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THE HISTORY

OF THE

NORMAN CONQUEST OF ENGLAND,

ITS CAUSES AND ITS RESULTS.

BY

EDWARD A. FREEMAN, M. A.

LATE FELLOW OP TRINITY COLLEGE.

VOLUME 1.

THE PRELIMINARY HISTORY TO THE ELECTION OF EADWARD THE CONFESSOR.

Αινέσωμεν δη άνδρας ενδόξους, και τους πατέρας ημών τη γενέσει . κυριεύοντες

εν ταις βασιλείαις αυτων....βουλεύσονται εν συνέσει αυτών.... ηγούμενοι λαού
év dlaßovacous.-Ecclus. c. xliv.

Oxford:

AT THE CLARENDON PRESS.

M.DCCC.LXVII.

DA 195 F855 vil

PREFACE.

THE present volume is the first instalment of a work which I have contemplated, and for which I have at various times collected materials, for the last twenty years.

I had hoped to complete the work, or so much of it as would come down to the actual accession of William the Conqueror, in time for it to appear during the year 1866, the octocentenary year of the Conquest. I found however that, to make the main subject really intelligible from my point of view, it was necessary to treat the preliminary history at much greater length than I had originally thought of. The present volume therefore is merely introductory to the account of the actual Conquest. The second portion of the narrative, containing the reigns of Eadward, Harold, and William, is already in progress, and will follow with all possible speed.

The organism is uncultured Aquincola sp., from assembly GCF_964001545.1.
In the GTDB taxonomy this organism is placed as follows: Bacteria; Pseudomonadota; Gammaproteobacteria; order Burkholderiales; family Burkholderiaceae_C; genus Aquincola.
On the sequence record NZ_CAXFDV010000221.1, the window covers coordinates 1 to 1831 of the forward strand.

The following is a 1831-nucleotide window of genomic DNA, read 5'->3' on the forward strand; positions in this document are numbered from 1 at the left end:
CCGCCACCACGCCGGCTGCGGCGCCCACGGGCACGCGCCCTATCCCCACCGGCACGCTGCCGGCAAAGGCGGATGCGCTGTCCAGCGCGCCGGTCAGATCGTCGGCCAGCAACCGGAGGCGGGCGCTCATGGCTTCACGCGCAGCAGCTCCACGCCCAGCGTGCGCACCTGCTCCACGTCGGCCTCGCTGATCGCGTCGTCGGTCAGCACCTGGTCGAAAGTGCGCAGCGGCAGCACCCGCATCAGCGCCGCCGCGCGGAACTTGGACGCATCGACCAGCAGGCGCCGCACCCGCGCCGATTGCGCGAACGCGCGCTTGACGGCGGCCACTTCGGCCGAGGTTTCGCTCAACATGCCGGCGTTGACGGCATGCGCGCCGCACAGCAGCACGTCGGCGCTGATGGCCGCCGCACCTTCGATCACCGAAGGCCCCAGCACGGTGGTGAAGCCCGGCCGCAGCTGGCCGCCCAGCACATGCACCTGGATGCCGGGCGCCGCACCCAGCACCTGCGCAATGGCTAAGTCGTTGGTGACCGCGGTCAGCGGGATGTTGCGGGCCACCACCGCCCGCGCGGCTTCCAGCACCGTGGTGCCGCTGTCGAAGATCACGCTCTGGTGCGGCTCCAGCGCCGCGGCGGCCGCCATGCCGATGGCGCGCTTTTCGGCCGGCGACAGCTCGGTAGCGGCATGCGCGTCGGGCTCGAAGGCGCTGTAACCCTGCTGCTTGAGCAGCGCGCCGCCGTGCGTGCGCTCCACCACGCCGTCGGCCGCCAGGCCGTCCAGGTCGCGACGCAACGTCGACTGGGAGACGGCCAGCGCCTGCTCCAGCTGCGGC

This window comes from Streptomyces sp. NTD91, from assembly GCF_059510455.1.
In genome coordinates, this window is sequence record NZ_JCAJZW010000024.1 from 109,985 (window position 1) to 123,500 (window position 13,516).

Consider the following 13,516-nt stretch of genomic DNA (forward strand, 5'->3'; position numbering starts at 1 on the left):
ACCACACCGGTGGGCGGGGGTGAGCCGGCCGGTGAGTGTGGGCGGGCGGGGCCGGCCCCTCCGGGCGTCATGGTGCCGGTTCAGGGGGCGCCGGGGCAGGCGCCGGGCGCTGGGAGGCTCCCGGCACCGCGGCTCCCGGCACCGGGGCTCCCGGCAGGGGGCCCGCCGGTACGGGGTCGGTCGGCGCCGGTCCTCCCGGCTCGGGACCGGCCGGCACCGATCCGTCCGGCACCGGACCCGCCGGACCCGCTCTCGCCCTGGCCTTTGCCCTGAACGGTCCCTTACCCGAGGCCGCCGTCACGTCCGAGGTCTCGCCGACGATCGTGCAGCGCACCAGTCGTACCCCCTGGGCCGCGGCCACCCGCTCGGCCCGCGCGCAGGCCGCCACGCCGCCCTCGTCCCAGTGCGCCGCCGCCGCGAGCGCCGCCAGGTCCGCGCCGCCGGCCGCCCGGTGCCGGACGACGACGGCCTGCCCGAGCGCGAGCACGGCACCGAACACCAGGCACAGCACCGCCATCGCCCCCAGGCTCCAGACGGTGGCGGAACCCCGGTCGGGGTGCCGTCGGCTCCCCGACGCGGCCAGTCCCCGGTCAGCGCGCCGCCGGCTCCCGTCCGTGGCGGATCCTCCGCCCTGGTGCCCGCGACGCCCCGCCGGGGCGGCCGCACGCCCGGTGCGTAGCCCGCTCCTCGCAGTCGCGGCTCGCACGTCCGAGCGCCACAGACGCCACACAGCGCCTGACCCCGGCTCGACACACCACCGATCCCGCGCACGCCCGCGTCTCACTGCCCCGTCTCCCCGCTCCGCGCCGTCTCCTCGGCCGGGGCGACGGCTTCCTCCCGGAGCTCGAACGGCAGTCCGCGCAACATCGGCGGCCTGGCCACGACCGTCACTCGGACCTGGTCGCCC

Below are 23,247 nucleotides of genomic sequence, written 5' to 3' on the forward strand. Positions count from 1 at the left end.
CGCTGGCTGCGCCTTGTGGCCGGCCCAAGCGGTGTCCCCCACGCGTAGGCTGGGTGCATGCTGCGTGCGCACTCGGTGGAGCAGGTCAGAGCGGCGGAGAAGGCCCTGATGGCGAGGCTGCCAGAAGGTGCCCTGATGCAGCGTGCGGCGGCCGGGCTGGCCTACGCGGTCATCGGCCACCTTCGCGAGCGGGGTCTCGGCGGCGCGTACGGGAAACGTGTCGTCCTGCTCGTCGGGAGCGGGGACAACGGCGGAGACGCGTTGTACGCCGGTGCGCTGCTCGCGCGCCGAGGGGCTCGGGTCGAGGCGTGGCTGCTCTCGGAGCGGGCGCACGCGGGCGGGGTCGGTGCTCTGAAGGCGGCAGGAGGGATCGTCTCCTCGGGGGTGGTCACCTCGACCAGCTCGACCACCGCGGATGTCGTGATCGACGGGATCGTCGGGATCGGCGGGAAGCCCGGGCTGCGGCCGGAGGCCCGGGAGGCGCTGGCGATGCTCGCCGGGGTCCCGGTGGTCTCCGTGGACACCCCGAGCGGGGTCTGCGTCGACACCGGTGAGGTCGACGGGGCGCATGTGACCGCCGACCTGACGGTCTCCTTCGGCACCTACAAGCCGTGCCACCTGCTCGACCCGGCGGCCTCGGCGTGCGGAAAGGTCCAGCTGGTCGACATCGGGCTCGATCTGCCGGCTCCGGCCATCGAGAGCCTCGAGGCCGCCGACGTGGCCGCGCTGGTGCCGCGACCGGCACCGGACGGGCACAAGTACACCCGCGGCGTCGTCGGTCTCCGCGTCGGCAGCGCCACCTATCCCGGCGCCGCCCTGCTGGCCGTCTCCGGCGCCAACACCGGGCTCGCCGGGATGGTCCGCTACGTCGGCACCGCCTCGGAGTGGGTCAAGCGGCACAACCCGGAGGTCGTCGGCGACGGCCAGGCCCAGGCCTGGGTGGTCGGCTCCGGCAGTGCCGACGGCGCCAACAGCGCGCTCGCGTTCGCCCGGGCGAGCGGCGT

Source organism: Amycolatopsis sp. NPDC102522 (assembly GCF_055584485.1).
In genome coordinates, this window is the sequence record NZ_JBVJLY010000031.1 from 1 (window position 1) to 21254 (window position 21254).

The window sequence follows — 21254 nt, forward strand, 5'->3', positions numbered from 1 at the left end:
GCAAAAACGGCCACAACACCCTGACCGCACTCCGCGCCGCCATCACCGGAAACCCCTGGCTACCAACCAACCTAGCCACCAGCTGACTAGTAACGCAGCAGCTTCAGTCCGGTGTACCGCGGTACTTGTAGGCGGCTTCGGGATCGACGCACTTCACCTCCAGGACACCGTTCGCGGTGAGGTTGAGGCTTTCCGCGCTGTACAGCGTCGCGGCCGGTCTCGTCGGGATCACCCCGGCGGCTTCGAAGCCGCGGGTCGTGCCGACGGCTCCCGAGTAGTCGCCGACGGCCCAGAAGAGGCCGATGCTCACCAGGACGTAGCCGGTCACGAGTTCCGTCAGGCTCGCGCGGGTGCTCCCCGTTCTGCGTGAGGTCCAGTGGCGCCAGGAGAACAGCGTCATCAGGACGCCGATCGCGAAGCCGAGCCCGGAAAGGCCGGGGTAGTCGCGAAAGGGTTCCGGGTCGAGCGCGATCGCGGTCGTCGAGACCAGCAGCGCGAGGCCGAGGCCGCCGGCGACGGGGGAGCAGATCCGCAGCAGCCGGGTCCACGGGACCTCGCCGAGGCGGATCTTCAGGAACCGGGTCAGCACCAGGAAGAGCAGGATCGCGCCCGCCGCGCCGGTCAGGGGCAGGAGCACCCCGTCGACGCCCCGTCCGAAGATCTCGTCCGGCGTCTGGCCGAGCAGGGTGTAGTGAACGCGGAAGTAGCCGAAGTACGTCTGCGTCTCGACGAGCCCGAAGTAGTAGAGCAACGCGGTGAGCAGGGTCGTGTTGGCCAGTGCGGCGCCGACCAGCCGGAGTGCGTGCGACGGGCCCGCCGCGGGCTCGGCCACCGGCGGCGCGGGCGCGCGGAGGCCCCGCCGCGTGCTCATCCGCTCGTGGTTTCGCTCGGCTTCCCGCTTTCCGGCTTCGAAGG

I think it right to add that this work must not be taken as a sign that I have at all given up the design of going on with my History of Federal Government. Of the second volume of that work a

considerable part is already written. One or two circumstances led me to lay it aside for a time, and I do not at all regret that such has been the case. The part on which I was engaged was the history of the German Confederation, and I find that, of what I have written, part has already become antiquated through the events of the past year. When Germany shall have assumed a shape possessing some greater chance of permanence than her present clearly transitional state, I shall be better able to take a general view of German Federal history from the beginning. The peculiarity of the German Confederation is that it is the one recorded Confederation which arose from the separation of the component parts of a Kingdom. There now seems every chance of its changing back again into something more like its original state. The condition of the Hanseatic towns also, another part of my subject, is already greatly modified by the same events. It is even possible that they may not be without effect on the European position of Switzerland. On the whole, I believe that the delay in my work will only lead to its improvement, and that a volume on Swiss Federalism, and on German Federalism generally, will be far more valuable two or three years hence than it would have been if I had been able to complete it in the year before last.

With regard to my present work, my main object is to draw out that view of the Norman Conquest which I believe to be the one true one. That view, I may say, is formed by uniting the views of the

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